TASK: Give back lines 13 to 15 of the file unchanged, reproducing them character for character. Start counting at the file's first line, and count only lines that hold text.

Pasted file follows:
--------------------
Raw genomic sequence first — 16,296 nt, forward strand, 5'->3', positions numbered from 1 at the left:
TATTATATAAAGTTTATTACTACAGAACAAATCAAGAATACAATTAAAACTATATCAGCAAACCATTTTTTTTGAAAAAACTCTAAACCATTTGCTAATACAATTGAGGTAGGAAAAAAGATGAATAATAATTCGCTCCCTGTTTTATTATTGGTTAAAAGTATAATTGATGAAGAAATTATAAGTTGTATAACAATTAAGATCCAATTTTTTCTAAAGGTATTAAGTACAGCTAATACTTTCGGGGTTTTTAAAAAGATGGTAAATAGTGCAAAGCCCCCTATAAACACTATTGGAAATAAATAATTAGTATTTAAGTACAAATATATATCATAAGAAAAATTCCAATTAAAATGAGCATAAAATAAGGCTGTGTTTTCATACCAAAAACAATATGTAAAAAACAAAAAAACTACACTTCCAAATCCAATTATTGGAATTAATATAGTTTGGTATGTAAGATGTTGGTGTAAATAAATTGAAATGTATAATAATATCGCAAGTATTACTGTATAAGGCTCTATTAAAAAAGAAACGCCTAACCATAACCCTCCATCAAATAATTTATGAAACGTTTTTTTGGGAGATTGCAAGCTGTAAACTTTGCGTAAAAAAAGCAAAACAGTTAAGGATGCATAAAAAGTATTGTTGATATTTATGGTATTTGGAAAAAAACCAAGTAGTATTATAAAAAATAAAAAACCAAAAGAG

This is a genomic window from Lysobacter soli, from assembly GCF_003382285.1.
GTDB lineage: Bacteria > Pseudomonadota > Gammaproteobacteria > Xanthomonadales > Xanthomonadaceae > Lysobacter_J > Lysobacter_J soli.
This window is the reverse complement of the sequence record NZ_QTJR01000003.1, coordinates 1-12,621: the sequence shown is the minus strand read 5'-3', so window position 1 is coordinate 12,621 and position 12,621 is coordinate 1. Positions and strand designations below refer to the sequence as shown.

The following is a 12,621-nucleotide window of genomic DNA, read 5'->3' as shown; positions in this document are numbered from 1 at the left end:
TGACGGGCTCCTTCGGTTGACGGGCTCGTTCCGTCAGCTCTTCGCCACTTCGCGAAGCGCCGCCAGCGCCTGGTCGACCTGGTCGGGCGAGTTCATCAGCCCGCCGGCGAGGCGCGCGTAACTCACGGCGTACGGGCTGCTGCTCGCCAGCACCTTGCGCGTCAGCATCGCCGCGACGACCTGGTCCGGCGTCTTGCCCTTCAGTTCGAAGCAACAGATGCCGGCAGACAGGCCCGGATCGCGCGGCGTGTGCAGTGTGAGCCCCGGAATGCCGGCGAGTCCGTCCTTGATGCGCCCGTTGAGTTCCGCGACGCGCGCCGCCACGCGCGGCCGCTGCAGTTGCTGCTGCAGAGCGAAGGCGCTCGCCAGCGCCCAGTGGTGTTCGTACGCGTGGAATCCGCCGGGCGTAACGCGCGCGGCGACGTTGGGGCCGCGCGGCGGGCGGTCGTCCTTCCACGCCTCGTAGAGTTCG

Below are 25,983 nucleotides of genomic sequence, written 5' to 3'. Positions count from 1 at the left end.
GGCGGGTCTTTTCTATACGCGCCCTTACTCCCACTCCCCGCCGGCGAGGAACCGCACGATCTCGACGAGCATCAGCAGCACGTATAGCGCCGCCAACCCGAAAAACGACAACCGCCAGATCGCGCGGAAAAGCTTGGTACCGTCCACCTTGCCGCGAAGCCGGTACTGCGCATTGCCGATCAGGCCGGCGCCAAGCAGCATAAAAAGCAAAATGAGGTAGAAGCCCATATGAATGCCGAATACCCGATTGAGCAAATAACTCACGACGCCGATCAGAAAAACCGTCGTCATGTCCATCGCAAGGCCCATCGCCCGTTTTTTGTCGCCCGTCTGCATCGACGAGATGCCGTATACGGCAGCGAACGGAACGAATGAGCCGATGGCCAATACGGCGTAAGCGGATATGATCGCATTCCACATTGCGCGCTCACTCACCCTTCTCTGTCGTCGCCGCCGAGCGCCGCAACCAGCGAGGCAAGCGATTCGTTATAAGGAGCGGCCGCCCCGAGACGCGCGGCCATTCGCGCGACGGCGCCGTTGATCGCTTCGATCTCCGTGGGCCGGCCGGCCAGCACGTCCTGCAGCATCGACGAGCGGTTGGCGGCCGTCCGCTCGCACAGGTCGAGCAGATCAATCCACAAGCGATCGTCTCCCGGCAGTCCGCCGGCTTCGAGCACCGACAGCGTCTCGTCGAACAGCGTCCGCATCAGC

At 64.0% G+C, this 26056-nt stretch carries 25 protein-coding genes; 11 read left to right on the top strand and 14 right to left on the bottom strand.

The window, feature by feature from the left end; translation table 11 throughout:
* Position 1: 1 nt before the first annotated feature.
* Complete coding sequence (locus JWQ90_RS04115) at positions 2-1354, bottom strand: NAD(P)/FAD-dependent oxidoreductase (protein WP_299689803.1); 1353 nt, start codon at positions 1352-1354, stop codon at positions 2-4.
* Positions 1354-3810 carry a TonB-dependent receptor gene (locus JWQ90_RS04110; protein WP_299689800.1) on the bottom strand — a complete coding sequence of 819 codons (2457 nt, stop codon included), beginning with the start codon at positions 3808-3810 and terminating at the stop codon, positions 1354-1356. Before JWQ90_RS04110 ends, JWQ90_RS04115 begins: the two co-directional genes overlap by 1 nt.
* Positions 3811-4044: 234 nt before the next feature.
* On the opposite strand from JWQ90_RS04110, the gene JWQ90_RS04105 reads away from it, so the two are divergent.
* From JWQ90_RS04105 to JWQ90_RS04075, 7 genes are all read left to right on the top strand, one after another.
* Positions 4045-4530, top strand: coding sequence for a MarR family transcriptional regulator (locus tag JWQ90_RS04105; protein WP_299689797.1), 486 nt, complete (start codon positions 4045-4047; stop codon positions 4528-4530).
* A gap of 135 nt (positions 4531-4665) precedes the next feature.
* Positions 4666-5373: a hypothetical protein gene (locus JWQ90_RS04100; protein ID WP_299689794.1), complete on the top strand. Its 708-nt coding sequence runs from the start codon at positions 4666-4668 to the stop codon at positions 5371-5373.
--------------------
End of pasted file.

* Complete coding sequence (locus JWQ90_RS04115) at positions 2-1354, bottom strand: NAD(P)/FAD-dependent oxidoreductase (protein WP_299689803.1); 1353 nt, start codon at positions 1352-1354, stop codon at positions 2-4.
* Positions 1354-3810 carry a TonB-dependent receptor gene (locus JWQ90_RS04110; protein WP_299689800.1) on the bottom strand — a complete coding sequence of 819 codons (2457 nt, stop codon included), beginning with the start codon at positions 3808-3810 and terminating at the stop codon, positions 1354-1356. Before JWQ90_RS04110 ends, JWQ90_RS04115 begins: the two co-directional genes overlap by 1 nt.
* Positions 3811-4044: 234 nt before the next feature.